How many times have you found yourself saying, “If only I could have five minutes of peace to just THINK!”?
It turns out that people actually given some time to be alone with their thoughts — and no phones, screens, music, paper or other distractions — find the experience surprisingly unpleasant.
Jean-Paul Sartre said that hell is other people, probably because he was French. Still, if you’ve ever been on a bus with a bachelorette party, that sounds about right.
A new study suggests that Sartre didn’t realize many of us carry around in our own heads a vast wasteland to rival cable television. With all these channels — memory, fantasy, problem-solving, meditation — there’s nothing good on.
Psychology researchers at the University of Virginia conducted a study in which they asked volunteers to come on down to the lab and sit alone in an empty room for 10 to 20 minutes. Sounds pretty relaxing, right? Don’t get too relaxed: You can’t fall asleep.
Or get out of the chair. So no yoga, dancing, pushups or running in circles going “brrrrrrm, brrrrrrm!”
You also swear off your pens, phone, iPad, watch, mp3 player, toenail clippers — anything with which you could entertain yourself.
Just you. In peace and silence. At long last, time to sit and have a good, thorough think. Maybe work out your plan for world domination (how many henchmen will you ideally need?), ponder the perfect crime, or plan what you and your siblings should do for Mom and Dad’s 40th wedding anniversary.
Except that’s not what people did. This is where it gets a little kinky.
The researchers, before leaving the room, showed the subjects a button. When pressed, the button delivered to the subject a mild, harmless but painful electric shock.
(Can I just ask here, what is it with psych researchers and electric shocks? You can’t all be Stanley Milgram, you sadistic freaks.)
Each test subject was directed to press the button, just to see what the shock felt like. When the researchers asked, “Is that unpleasant?” the subjects agreed it was. When the researchers asked, “Would you pay $5 to not get that shock again?” the subjects said you betcha.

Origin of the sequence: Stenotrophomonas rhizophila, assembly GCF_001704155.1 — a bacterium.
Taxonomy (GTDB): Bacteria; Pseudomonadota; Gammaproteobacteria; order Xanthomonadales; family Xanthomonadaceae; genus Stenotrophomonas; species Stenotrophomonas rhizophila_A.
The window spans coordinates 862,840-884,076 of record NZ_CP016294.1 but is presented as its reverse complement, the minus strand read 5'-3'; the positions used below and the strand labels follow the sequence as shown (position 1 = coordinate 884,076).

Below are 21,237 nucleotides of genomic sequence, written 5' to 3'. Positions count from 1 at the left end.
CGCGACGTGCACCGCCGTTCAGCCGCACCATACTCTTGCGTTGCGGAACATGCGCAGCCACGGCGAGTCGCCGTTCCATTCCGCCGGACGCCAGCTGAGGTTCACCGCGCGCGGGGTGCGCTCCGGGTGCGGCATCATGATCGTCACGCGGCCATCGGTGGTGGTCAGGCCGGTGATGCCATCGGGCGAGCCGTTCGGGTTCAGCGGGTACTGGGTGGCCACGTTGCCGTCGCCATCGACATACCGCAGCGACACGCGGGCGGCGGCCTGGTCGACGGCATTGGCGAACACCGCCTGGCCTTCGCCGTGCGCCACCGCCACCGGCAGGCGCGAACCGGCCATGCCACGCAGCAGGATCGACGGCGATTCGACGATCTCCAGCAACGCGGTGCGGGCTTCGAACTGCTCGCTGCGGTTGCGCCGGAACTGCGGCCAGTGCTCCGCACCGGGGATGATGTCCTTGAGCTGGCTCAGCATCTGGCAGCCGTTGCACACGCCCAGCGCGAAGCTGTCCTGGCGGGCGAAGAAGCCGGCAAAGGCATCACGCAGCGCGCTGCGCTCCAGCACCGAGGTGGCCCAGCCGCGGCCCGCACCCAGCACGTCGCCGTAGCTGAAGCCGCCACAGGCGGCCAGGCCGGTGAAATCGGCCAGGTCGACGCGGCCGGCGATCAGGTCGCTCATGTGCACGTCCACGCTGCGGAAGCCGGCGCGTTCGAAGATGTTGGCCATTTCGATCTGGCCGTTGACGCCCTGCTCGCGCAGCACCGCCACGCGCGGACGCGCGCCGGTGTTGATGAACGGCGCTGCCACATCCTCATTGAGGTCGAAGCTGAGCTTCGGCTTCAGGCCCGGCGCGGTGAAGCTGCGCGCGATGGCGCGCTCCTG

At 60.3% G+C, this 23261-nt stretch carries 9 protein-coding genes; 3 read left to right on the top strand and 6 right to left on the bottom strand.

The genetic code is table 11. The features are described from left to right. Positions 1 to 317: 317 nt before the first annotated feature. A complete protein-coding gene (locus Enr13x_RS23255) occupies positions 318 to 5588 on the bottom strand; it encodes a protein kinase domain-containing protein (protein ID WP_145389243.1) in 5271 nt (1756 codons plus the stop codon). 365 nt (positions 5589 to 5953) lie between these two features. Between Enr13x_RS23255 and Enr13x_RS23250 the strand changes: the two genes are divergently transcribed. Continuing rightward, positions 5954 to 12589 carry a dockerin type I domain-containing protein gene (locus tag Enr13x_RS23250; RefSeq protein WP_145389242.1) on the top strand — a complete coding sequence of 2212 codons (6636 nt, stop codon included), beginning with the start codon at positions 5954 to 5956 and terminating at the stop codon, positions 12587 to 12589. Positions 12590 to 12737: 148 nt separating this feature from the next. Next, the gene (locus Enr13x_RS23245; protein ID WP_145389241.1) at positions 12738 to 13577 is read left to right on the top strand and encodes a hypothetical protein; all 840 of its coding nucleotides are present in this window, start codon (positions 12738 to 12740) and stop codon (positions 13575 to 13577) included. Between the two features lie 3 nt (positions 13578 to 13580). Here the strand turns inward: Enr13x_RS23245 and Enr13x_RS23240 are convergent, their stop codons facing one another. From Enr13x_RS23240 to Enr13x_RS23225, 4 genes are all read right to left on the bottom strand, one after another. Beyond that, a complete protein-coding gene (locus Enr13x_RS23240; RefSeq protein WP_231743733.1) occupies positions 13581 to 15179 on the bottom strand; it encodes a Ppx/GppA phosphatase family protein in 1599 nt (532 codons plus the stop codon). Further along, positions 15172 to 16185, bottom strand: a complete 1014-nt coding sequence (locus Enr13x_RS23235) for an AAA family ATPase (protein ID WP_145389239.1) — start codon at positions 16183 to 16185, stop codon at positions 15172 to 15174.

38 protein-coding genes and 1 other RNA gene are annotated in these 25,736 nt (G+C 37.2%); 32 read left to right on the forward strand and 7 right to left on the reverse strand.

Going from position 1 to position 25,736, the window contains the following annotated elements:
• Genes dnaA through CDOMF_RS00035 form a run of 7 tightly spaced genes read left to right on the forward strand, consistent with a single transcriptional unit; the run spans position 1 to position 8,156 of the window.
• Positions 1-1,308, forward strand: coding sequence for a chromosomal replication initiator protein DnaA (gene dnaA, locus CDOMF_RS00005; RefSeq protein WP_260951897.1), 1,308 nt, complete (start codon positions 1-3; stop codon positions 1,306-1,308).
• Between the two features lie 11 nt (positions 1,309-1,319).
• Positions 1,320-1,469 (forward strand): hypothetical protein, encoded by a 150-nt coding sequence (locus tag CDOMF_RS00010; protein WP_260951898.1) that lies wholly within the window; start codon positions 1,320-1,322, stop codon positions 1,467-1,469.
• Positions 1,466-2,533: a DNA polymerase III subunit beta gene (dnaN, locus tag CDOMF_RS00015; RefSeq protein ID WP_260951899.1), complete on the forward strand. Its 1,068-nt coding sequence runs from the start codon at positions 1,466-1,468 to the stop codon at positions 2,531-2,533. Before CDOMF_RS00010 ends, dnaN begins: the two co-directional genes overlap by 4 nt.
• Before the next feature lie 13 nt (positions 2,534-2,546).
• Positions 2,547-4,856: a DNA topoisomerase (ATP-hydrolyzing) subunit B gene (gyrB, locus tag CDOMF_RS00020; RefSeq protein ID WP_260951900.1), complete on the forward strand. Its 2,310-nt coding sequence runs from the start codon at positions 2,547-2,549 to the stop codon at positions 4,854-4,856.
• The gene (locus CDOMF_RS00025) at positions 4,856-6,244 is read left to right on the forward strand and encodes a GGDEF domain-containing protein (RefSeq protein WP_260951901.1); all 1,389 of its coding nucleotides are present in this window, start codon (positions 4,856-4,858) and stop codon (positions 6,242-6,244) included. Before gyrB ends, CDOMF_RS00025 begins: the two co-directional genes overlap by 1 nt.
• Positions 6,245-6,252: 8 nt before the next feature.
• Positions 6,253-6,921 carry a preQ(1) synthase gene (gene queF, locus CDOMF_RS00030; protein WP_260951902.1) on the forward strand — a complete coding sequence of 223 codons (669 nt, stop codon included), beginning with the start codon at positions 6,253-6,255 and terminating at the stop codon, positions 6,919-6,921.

To recap, this is the scenario: Researchers leave you alone in a room for up to 20 minutes. You can’t read, listen to music, play with your phone. You have to sit in a chair, and you can’t fall asleep. Within reach is a button; if you press it, it gives you an electric shock so painful you would pay not to receive it (but if you simply don’t press the button, you avoid it free of charge).
Of course, more than half of the subjects ultimately confessed to cheating. They couldn’t resist the lure of their phones. And who knows how many more didn’t own up to it.
But something weirder happened: 25 percent of the women tested chose to shock themselves.
And, preferring painful electric shock to sitting peacefully with their thoughts, almost 70 percent of the men.
The researchers couldn’t believe it. But their subjects were fidgety college kids, so they tried again with subjects well into adulthood from outside the student population – and got a very similar result.
What’s going on? Have we always been like this, or is this new? An unwillingness to be still for a few minutes and think things over, or daydream, or ask ourselves where it all went wrong seems a bit childish, or cowardly, or lazy. We grumble about our hectic lives that don’t leave us time to think … but that’s actually the last thing we want.
Maybe we’re just hardwired for interaction with the world and each other. The one thing that seems obvious is that, whatever you’ve been doing wrong in your life, you’re probably not overthinking it.
Now there’s a shock.
Samantha Bennett, freelance writer: firstname.lastname@example.org.